The Affordable Housing Appeals Procedure (better known as “8-30g” has spurred the approval and construction of workforce housing that would not have otherwise occurred.
A recent article in the Hartford Business Journal, published as part of the “The Cities Project,” suggests that a solution to the revenue shortfall in cities might be the use of revenue sources other than the property tax. It’s not.
Assuming that it’s possible for Connecticut to impose tolls on roads constructed, reconstructed or maintained in part with federal dollars, how can the investment required to install toll gantries and cameras be funded before any tolls are actually collected? The answer is simple and straightforward: issue state revenue bonds, to be repaid from the future revenue stream generated by tolls. State revenue bonds issued for a public purpose are tax-exempt. Accordingly, they would likely bear a lower interest rate than any loan granted by a private entity looking for a rate of return that would not only cover the cost of any capital that it borrows, but also provide a profit to the entity.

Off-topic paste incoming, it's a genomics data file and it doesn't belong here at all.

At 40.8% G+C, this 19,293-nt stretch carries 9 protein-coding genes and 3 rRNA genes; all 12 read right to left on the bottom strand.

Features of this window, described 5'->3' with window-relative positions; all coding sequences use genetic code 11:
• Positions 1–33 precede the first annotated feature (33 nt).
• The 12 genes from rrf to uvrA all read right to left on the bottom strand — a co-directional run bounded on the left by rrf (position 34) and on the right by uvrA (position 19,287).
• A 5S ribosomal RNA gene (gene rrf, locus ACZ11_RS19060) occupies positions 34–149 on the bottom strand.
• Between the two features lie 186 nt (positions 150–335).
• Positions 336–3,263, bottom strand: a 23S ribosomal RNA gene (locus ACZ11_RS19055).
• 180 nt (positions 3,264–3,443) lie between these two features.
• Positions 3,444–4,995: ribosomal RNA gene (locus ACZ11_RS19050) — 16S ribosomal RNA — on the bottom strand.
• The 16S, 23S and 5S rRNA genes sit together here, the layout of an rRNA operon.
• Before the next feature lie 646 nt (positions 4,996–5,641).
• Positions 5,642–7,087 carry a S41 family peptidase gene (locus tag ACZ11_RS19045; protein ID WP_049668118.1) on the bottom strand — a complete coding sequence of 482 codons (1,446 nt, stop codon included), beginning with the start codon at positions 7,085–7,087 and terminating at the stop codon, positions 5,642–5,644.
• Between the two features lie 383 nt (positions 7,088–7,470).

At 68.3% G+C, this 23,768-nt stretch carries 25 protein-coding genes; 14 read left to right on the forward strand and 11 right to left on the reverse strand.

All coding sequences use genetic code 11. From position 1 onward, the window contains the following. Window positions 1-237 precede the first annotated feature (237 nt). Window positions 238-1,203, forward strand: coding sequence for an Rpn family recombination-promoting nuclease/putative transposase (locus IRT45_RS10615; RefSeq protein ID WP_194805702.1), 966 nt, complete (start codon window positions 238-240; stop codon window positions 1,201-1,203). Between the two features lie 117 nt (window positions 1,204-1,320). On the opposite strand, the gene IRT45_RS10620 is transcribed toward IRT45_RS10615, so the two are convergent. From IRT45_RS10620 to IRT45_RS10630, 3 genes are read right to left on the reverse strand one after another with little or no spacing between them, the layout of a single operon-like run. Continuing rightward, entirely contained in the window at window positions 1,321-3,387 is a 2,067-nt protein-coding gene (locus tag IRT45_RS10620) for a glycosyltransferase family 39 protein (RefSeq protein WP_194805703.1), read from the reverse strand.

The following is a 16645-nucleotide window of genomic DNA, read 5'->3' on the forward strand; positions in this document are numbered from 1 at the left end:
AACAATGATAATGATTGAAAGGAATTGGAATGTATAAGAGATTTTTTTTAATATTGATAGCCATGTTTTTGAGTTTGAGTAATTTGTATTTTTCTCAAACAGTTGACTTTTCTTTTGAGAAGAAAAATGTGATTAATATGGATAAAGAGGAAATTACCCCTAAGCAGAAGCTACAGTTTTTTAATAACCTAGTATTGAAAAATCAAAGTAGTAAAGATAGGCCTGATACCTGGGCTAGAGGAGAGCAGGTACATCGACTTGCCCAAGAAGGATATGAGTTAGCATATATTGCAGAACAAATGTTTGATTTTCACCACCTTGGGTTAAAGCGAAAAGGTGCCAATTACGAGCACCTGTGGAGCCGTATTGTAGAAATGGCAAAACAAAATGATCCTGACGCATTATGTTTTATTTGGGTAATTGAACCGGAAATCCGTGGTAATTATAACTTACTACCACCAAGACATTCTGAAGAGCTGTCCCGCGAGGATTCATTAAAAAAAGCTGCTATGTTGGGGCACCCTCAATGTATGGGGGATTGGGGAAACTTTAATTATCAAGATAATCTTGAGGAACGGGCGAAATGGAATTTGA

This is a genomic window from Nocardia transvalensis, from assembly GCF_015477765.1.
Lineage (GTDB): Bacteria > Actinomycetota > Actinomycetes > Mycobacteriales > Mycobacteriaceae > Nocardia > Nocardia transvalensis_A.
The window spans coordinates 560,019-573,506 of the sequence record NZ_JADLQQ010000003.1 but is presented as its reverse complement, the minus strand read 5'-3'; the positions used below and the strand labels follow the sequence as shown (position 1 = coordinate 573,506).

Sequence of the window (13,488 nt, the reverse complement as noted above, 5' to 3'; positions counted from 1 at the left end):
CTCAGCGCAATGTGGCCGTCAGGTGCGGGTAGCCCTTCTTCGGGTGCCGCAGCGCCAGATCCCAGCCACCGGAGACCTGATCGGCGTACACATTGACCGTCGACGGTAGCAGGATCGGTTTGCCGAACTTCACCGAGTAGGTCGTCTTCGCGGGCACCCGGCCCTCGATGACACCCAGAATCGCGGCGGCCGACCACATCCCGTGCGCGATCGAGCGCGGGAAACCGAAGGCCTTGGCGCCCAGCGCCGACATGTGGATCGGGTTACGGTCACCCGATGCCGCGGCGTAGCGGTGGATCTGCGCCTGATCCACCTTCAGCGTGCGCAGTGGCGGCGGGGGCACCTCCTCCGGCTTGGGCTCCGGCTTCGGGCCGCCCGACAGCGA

Conventional wisdom is that the total price charged by the state and its local governments in Connecticut is one of the most burdensome in the country. A common measure upon which this conclusion is based is the total amount we residents pay in state and local taxes, relative to our aggregate personal income, i.e., our […]
A recent CTViewpoints opinion — Connecticut’s four year public state university graduation rates fall short — correctly observed that Connecticut’s state universities “have a responsibility to help students graduate.” Their success would “provide the state with more educated individuals equipped to enter the workforce and ultimately, enable them to become more productive citizens.” The good news is that the CSCU universities are in fact successful in achieving that objective. But that was not the conclusion of the author of the op-ed, who argued that six-year graduation rates of the CSCU universities were unacceptably low.
If you were surprised that the Hartford metro area ranks No. 4 in the nation in “digitalization,” you would probably be astounded to learn that it ranks No. 3 in the world in terms of productivity per capita. For some reason, we hear mostly about what is going poorly in our state when there is also a great deal of positive news, including the fact that there is an opportunity to support additional economic development by revitalizing Connecticut’s central cities.